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Contact: parker "at"
The BioRC Project at the University of Southern California, led by Prof. Alice Parker in the Ming Hsieh Department of Electrical Engineering, researches the fundamental National Academy of Engineering's Grand Challenge, Reverse Engineering the Brain. The questions  if, when and how an artificial brain could be constructed are being raised, and research into the fundamental challenges involved in whole brain emulation is continuing. These challenges include
  • emulating the complexity of the individual neuronal computations,
  • constructing systems on the scale of the human brain with billions of neurons and trillions of synapses,
  • connecting the neurons for effective and efficient communication, and
  • implementing plasticity, the ability of the brain to change and grow as learning occurs.
  • An ancillary challenge is producing a low-power design.

The basic approach of the BioRC project is to employ analog computations (an approach pioneered by Carver Mead at Cal Tech) to emulate neural structures. This approach is supported by the use of nanotechnology, with structures a few nanometers in dimension, with the capability of controlled assembly and use, envisioned a half-century ago by physicist Richard Feynman. The approach relies on implementing the functions of neural mechanisms believed to be important for learning and memory, while approximating the detailed implementations of the mechanisms.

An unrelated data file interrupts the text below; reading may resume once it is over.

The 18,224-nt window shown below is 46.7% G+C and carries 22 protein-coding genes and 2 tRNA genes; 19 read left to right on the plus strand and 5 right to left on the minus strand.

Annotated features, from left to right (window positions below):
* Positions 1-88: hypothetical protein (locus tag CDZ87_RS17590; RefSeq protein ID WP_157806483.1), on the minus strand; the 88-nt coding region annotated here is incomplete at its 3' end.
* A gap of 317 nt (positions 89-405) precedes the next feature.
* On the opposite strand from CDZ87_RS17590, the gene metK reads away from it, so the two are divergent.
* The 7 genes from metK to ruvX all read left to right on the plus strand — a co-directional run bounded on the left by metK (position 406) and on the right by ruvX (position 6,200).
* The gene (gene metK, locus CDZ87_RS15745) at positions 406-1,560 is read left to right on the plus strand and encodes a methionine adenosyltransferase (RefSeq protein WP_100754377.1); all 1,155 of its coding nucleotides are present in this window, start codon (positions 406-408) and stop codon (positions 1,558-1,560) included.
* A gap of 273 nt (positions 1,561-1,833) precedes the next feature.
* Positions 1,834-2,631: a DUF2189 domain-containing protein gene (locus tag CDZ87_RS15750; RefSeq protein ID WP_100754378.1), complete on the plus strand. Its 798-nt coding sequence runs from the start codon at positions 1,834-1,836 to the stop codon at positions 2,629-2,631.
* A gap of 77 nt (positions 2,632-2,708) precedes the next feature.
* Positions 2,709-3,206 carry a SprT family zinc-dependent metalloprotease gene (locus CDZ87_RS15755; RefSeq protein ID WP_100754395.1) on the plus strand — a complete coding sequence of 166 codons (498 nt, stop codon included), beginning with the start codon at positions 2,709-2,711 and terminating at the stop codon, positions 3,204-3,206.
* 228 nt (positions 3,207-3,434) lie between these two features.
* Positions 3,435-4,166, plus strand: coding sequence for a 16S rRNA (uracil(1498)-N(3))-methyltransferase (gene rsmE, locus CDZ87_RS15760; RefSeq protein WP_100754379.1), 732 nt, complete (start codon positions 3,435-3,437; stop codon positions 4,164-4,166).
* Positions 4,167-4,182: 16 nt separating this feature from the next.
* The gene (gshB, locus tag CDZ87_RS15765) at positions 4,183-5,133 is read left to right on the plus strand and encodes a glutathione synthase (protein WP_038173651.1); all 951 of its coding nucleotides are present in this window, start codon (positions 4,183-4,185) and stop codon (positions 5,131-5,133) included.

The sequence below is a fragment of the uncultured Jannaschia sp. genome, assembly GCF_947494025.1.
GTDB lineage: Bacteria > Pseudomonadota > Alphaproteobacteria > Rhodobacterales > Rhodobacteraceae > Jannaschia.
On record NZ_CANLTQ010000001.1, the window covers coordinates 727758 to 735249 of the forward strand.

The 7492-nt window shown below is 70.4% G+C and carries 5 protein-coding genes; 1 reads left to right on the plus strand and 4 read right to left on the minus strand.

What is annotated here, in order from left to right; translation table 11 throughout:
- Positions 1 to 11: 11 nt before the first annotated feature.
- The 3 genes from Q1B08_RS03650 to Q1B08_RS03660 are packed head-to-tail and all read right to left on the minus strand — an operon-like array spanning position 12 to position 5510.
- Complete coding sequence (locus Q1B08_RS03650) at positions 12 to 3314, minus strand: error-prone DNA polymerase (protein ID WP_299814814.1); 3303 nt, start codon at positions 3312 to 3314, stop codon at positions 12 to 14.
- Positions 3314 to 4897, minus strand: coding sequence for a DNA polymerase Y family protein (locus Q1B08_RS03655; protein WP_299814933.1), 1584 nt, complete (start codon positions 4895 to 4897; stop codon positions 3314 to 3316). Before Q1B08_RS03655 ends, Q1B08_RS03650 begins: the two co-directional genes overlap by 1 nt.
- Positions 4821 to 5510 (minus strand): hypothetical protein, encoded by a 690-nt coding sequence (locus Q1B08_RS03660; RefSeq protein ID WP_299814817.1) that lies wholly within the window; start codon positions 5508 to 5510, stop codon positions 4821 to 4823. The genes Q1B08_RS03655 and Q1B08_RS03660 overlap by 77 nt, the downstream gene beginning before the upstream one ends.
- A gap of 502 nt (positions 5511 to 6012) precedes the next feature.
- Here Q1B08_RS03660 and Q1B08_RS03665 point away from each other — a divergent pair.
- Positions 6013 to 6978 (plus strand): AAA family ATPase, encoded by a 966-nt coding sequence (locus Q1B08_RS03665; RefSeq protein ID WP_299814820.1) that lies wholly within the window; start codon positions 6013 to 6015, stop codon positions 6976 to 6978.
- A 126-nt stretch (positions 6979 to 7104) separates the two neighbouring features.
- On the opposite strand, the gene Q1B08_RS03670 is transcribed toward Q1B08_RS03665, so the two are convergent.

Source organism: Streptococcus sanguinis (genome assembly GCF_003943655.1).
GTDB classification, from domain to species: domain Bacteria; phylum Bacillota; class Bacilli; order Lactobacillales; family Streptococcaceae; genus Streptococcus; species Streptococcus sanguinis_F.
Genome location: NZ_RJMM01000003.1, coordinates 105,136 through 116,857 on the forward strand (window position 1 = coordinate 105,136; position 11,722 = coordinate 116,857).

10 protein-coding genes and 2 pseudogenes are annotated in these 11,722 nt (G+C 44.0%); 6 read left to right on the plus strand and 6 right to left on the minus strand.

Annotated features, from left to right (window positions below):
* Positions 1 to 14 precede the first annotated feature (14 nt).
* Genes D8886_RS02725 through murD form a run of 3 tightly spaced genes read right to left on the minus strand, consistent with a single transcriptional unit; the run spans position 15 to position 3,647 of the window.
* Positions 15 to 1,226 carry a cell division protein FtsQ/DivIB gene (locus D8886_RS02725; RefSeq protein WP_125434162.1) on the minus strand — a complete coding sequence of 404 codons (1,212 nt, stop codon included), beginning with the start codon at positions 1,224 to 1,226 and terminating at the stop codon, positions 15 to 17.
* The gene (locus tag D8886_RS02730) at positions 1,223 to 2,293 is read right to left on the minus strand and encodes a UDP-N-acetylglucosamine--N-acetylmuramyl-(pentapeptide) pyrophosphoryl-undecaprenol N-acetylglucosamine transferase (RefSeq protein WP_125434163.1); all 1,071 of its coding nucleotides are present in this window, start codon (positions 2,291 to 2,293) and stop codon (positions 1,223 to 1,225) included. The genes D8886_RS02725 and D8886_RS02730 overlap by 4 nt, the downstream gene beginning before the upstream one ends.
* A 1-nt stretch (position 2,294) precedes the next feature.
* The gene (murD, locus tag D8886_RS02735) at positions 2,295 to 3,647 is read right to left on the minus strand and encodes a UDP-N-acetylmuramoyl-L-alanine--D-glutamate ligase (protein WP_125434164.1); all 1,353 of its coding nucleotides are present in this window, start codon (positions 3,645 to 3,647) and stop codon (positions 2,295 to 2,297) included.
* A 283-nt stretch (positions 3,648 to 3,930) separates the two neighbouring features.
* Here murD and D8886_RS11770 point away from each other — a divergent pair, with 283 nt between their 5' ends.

The BioRC group is the first group to demonstrate in a CMOS circuit the effect of Astrocytes (Glial Cells) on synaptic transmission, one of first three groups to use fabricated carbon nanoutube transistors to demonstrate analog neuromorphic circuits (in collaboration with Chongwu Zhou's Nanolab), the first group to simulate neuomorphic circuits using carbon nanotube models (in collaboration with Chongwu Zhou's Nanolab), and the first group to implement dendritic plasticity in neuromorphic circuits

  Concept animation of a 3-D carbon nanotube synapse: Credit Khushnood Irani

Ming Hsieh Department of Electrical Engineering-Systems
University of Southern California
Los Angeles, CA 90089-2562 USA